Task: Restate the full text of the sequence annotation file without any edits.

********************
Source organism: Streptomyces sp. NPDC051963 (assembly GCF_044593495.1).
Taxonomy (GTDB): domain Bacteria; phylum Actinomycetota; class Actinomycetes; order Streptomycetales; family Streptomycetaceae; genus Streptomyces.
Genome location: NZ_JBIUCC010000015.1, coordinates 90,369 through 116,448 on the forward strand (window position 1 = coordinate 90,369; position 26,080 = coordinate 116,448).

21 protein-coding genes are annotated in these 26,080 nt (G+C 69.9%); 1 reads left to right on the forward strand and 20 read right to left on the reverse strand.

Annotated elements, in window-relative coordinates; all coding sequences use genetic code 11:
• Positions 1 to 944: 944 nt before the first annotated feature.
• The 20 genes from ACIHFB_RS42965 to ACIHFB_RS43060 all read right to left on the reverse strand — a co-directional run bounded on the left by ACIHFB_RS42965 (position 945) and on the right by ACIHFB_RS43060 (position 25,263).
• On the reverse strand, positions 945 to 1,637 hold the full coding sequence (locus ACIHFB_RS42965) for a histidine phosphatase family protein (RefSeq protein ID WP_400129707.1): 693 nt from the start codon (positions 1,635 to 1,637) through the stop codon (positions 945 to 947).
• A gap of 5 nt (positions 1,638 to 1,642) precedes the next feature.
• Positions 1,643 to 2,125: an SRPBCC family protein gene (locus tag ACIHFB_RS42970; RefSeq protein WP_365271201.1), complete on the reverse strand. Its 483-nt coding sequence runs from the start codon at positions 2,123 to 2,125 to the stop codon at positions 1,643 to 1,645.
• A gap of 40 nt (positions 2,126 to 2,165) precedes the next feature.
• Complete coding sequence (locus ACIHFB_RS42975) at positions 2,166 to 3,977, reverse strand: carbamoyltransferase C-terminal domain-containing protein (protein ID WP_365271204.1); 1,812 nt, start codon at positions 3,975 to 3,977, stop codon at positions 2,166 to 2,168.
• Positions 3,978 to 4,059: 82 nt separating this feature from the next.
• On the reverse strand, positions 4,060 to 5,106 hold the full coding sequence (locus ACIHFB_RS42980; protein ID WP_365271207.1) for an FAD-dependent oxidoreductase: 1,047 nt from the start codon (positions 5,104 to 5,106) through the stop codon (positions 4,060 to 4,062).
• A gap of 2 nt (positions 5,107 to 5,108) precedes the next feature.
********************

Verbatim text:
Source organism: Streptomyces sp. NPDC051963 (assembly GCF_044593495.1).
Taxonomy (GTDB): domain Bacteria; phylum Actinomycetota; class Actinomycetes; order Streptomycetales; family Streptomycetaceae; genus Streptomyces.
Genome location: NZ_JBIUCC010000015.1, coordinates 90,369 through 116,448 on the forward strand (window position 1 = coordinate 90,369; position 26,080 = coordinate 116,448).

21 protein-coding genes are annotated in these 26,080 nt (G+C 69.9%); 1 reads left to right on the forward strand and 20 read right to left on the reverse strand.

Annotated elements, in window-relative coordinates; all coding sequences use genetic code 11:
• Positions 1 to 944: 944 nt before the first annotated feature.
• The 20 genes from ACIHFB_RS42965 to ACIHFB_RS43060 all read right to left on the reverse strand — a co-directional run bounded on the left by ACIHFB_RS42965 (position 945) and on the right by ACIHFB_RS43060 (position 25,263).
• On the reverse strand, positions 945 to 1,637 hold the full coding sequence (locus ACIHFB_RS42965) for a histidine phosphatase family protein (RefSeq protein ID WP_400129707.1): 693 nt from the start codon (positions 1,635 to 1,637) through the stop codon (positions 945 to 947).
• A gap of 5 nt (positions 1,638 to 1,642) precedes the next feature.
• Positions 1,643 to 2,125: an SRPBCC family protein gene (locus tag ACIHFB_RS42970; RefSeq protein WP_365271201.1), complete on the reverse strand. Its 483-nt coding sequence runs from the start codon at positions 2,123 to 2,125 to the stop codon at positions 1,643 to 1,645.
• A gap of 40 nt (positions 2,126 to 2,165) precedes the next feature.
• Complete coding sequence (locus ACIHFB_RS42975) at positions 2,166 to 3,977, reverse strand: carbamoyltransferase C-terminal domain-containing protein (protein ID WP_365271204.1); 1,812 nt, start codon at positions 3,975 to 3,977, stop codon at positions 2,166 to 2,168.
• Positions 3,978 to 4,059: 82 nt separating this feature from the next.
• On the reverse strand, positions 4,060 to 5,106 hold the full coding sequence (locus ACIHFB_RS42980; protein ID WP_365271207.1) for an FAD-dependent oxidoreductase: 1,047 nt from the start codon (positions 5,104 to 5,106) through the stop codon (positions 4,060 to 4,062).
• A gap of 2 nt (positions 5,107 to 5,108) precedes the next feature.